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Bob Lorsch, MMRGlobal CEO: "I Must Have Seen It Coming"

(January 09, 2012)

LOS ANGELES, CA -- (Marketwire) -- 01/09/12 -- Blogs from Bob Lorsch, CEO of MMRGlobal, Inc. (OTCBB: MMRF), are available at http://blog.mmrglobal.com. Mr. Lorsch is a nationally recognized marketing innovator who created the first advertising in space program presented to NASA in 1981. Almost 25 years later, he claims to own the rights to advertising in space, which was the subject of testimony before the Subcommittee on Science, Technology, and Space of the Senate Committee on Commerce, Science & Transportation, proposing that NASA once and for all earn revenue from sponsorship marketing and advertising of ads on the space vehicles and in future space missions to the Moon and Mars. (See photo of dinner hosted by Bob Lorsch at his LorschLand home catered by Wolfgang Puck in honor of the 30th Anniversary of Apollo 17, with astronauts and other VIPs Buzz Aldrin, Ph.D (Apollo 11), Eugene A. Cernan (Apollo 10 & 17), Nancy Conrad (widow of Charles "Pete" Conrad, Jr., Apollo 12), Daniel S. Goldin (former Administrator of NASA), James A. "Jim" Lovell, Jr. (Apollo 8 & 13), Thomas K. "TK" Mattingly, II (Apollo 16), Harrison H. Scmitt (Apollo 17), William M. Shepherd (Commander of Expedition-I, first crew on International Space Station), Bradley S. O'Leary (Chairman of The PM Group and best-selling author), and U.S. Congressman Brad Sherman (CA - 27th District). Mr. Lorsch was also the subject of an article syndicated today written by author, TV journalist and syndicated columnist Diane Dimond (http://www.creators.com/opinion/diane-dimond.html).

"It's been one whirlwind week and I cannot help but reflect on some of the events in my life as I prepare for another whirlwind week in Las Vegas at the Consumer Electronics Show. MMR will make Personal Health Record history at the show, participating in the first demonstration of a PHR that connects to real time wireless monitoring to a Personal Health Record. The implications are significant, as this shows that we can monitor patient care in our PHR over wireless networks, using Bluetooth® and other cellular technologies.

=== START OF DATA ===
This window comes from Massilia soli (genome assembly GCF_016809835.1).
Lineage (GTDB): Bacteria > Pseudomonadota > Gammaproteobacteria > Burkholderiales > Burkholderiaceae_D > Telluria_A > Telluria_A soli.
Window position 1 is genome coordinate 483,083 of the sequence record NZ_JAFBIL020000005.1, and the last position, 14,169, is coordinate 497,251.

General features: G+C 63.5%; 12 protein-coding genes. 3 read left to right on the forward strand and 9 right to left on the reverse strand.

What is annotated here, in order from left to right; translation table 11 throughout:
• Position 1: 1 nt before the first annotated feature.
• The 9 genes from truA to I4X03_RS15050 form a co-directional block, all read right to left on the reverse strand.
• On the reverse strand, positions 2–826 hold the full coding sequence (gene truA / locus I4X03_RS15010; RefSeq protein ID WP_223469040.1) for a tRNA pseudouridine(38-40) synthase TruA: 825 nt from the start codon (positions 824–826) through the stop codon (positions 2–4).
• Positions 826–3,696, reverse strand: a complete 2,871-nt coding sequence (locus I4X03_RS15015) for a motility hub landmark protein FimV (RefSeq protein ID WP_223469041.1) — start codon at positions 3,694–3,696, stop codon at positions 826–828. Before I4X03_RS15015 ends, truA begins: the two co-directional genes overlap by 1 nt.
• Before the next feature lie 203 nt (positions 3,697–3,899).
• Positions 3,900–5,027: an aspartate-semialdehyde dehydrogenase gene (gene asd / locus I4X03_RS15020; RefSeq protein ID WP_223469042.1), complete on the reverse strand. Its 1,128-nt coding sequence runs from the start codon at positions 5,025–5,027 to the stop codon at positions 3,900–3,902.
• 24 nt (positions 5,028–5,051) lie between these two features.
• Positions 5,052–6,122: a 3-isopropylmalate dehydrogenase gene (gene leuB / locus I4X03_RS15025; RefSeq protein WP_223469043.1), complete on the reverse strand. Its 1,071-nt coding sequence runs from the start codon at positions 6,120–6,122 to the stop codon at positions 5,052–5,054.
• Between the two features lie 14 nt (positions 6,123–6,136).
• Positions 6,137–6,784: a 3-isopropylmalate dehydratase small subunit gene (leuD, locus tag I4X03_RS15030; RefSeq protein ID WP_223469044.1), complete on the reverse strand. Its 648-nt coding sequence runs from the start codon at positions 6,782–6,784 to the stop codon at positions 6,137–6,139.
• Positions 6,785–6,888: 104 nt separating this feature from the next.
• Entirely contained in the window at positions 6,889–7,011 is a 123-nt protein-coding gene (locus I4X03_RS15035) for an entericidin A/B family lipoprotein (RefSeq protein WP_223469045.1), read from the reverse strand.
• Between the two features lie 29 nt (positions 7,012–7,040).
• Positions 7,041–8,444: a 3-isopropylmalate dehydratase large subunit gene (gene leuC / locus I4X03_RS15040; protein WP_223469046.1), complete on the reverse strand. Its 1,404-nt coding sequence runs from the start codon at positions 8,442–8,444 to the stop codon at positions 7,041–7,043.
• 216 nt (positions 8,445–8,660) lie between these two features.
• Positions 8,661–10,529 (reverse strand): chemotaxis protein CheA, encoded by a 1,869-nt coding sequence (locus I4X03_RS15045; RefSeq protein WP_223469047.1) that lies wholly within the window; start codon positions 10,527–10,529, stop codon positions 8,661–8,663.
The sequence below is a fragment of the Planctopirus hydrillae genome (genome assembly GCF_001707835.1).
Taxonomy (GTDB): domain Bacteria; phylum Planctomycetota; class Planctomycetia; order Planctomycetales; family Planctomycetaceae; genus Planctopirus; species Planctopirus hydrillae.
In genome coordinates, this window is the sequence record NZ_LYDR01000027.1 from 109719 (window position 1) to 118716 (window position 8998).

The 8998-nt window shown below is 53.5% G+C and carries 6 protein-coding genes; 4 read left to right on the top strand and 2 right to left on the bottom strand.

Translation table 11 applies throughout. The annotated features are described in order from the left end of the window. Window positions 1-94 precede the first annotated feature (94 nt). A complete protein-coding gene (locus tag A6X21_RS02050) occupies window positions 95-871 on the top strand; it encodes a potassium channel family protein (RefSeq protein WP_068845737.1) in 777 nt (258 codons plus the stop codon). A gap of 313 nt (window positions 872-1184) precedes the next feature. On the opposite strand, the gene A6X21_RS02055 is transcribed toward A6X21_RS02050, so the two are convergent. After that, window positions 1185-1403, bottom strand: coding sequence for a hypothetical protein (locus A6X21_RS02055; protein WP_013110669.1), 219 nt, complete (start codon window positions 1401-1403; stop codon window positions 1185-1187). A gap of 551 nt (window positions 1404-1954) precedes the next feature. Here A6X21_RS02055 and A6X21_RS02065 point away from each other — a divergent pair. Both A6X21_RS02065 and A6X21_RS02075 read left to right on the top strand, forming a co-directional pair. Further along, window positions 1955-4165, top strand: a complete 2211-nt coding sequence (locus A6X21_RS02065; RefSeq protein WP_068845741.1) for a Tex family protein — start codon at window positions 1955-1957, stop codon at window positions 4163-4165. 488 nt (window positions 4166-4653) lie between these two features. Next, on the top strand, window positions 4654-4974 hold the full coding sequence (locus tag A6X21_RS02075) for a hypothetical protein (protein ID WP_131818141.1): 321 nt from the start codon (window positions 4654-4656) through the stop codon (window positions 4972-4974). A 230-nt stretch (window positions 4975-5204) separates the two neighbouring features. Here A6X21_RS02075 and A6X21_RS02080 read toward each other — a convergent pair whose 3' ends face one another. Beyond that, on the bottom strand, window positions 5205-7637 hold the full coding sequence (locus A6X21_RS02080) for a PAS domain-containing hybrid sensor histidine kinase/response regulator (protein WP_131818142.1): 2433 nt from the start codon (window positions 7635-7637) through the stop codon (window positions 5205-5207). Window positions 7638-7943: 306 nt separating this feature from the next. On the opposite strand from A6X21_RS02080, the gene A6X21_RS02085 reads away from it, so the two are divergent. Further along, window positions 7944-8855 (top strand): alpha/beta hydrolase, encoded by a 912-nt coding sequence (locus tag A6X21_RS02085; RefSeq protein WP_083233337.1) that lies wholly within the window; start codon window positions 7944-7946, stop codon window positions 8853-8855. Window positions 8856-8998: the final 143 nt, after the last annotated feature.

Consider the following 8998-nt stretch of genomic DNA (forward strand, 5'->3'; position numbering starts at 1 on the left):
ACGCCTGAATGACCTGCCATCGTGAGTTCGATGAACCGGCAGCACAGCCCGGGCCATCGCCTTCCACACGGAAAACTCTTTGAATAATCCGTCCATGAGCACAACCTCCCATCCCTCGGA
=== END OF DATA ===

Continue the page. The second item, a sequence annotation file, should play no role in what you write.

Back in 1982 (actually 30 years ago yesterday), Judge Harold H. Greene struck a blow for the little guy by ordering the breakup of AT&T into a series of Regional Bell Operating Companies. You might remember Pacific Bell, Bell Atlantic, Southern Bell, Mountain Bell and a few others. That allowed companies like Sprint, Frontier, Verizon and MCI to emerge.

The idea behind this breakup was to "standardize" the delivery of telecommunications and other services of tomorrow, which carriers are providing today. Unfortunately, it didn't work and, as we saw by the government's shut down of the merger with AT&T and T-Mobile, AT&T is still the monopoly it was then, today.


Six years ago, I saw history begin to repeat itself in healthcare. In the last two years of the Bush administration and then the Obama healthcare plan, I realized that healthcare was going digital, the government again wanted standardization, and this time I saw an opportunity to be a part of it.

Everyone was talking about how to standardize electronic medical records, while the industry was building their own proprietary systems; hence no standardization just like after the break-up of AT&T.